Which leaves us…where? It leaves us with FCC auction in which wireless providers will bid, market by market, to provide the FCC with the funds needed to purchase the spectrum and associated licenses to broadcast on that spectrum, by some companies (and nonprofits) that currently hold those licenses. I am reluctant to use the term “sell the license” because the term suggests that the operator owns something other than a right to operate for a period of time, but the vernacular has the FCC “buying,” so I guess stations are, somehow, selling.
Will this matter? It’ll matter if you have a favorite small television station that struggles to pay its bills, or simply wants to move past the 20th century notion of local television broadcasting in favor of a different idea. Some state or local colleges own noncommercial educational licenses, and provide PBS service, for example, and some of these could go away because the colleges may decide to “sell” and put the money to other use (for example, establishing a new distance learning scheme for the 21st century, or building new facilities for other educational activities, or hiring many more professors, or just endowing their future). An owner of commercial stations—perhaps even a group of stations—might sell to raise capital, and then put that capital to work in another part of the media business, or another business altogether. The FCC is positioning the auction as a means to raise capital for these kinds of opportunities.
Will this really happen? And might it happen again, until most or all of the broadcast television stations are gone? Yes, it will really happen, unless the new FCC chief, Tom Wheeler, can either politically maneuver in another direction (always possible), or some other part of the Federal machine shifts into an unexpected direction. If all goes as planned, some local broadcast channels will go dark (especially in the top 20-30 largest markets), and many channels will find new homes, new channel positions on the broadcast spectrum, a change that will probably be invisible to most consumers who (a) watch on cable or satellite anyway, and (b) see their over-the-air channels “masked” with channel numbers that do not represent spectrum position, but instead, reflect convenience and tradition (for example, channel 10 in Philadelphia has always been channel 10 in Philadelphia, but it has been broadcasting on channel 34 for several years). As for future changes, there is nothing in place to support the contention that this will not be the final auction, but anything is possible, and the need for over-the-air broadcast stations in the top 20-30 markets is doing the opposite of growing. (In areas that are poorly served by cable, broadcast remains viable in small regions.)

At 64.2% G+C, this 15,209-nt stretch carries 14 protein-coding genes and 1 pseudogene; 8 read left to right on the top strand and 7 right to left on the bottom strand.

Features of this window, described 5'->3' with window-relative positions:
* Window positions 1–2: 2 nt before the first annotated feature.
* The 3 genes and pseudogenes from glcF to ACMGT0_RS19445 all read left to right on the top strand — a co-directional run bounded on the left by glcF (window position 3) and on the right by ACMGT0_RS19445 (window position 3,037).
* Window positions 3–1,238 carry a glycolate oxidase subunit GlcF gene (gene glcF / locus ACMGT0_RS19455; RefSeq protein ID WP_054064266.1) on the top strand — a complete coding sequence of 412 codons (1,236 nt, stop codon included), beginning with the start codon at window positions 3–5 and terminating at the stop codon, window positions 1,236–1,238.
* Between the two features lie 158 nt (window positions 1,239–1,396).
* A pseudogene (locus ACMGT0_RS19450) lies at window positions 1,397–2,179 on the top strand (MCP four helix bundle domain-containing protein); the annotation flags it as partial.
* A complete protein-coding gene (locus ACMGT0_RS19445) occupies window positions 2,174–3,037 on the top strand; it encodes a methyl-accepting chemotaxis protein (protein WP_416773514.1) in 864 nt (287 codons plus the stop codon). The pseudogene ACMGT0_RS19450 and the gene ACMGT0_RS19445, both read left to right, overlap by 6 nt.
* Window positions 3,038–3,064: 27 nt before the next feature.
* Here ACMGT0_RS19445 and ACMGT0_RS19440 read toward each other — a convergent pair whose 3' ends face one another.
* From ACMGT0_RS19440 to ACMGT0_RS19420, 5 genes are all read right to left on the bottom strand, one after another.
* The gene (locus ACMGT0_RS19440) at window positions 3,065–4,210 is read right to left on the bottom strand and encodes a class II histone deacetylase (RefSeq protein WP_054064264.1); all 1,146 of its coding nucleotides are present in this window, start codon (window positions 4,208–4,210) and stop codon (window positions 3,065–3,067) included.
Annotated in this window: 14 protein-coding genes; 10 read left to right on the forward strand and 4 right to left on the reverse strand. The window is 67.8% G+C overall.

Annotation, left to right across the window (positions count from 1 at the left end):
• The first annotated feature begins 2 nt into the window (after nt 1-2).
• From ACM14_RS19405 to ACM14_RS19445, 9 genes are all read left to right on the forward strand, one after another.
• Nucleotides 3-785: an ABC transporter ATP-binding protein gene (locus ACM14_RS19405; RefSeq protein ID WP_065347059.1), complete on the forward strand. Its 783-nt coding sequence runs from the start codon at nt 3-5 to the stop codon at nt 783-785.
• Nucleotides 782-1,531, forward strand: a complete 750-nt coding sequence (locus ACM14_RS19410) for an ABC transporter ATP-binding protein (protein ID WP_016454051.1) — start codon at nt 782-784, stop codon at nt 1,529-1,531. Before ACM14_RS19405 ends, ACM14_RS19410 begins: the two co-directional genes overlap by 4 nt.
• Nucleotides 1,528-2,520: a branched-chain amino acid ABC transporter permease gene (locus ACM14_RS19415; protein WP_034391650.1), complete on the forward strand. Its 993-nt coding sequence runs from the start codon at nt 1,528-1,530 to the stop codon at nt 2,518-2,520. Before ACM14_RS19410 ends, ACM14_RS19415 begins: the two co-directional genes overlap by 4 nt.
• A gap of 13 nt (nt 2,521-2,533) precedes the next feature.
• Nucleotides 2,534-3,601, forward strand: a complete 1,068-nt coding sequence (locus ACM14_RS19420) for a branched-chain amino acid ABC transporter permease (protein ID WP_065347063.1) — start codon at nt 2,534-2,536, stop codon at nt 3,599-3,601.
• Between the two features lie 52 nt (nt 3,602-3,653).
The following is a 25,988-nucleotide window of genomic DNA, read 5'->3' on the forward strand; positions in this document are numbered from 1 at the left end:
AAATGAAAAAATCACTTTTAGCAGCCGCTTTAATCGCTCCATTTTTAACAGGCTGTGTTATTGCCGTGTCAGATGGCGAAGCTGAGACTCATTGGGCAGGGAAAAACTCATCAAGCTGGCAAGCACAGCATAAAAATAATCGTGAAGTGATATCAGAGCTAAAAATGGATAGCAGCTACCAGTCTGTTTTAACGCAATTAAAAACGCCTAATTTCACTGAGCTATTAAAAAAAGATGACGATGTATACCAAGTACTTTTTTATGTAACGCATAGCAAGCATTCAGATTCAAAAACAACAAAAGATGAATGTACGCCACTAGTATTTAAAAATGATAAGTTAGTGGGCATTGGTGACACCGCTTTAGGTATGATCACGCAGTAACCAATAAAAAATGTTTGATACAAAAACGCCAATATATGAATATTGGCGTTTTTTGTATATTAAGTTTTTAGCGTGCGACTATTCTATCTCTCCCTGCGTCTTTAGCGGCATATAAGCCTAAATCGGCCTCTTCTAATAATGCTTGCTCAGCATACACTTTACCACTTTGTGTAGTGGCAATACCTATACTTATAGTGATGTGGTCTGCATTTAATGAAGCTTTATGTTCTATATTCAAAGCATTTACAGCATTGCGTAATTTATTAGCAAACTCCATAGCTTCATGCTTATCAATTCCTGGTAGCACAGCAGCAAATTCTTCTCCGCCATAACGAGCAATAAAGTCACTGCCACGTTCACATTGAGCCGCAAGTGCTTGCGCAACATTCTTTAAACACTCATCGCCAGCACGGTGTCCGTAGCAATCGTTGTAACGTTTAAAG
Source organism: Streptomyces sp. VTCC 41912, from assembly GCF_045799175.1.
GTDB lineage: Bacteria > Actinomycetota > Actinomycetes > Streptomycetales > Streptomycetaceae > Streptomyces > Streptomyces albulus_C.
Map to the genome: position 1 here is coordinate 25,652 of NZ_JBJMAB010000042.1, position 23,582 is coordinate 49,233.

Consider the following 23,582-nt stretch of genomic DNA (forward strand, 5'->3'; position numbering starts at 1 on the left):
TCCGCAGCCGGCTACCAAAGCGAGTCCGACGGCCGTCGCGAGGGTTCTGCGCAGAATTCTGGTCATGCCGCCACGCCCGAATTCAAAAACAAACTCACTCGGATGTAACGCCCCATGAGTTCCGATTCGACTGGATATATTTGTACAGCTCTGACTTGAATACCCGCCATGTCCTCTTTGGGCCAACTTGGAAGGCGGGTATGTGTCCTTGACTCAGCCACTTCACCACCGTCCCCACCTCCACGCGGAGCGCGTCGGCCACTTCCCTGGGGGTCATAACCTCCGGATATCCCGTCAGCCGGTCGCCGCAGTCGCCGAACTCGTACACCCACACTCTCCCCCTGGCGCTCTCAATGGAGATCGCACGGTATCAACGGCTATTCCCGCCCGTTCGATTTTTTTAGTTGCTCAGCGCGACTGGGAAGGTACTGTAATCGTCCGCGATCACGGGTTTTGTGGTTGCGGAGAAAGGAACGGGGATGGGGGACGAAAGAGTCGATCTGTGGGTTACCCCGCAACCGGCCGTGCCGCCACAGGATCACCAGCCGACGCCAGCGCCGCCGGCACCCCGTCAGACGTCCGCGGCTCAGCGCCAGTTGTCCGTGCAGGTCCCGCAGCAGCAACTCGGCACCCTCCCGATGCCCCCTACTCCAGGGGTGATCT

So that’s the story, for now. The FCC plans to release a plan in May, and that could change half of what I’ve just written.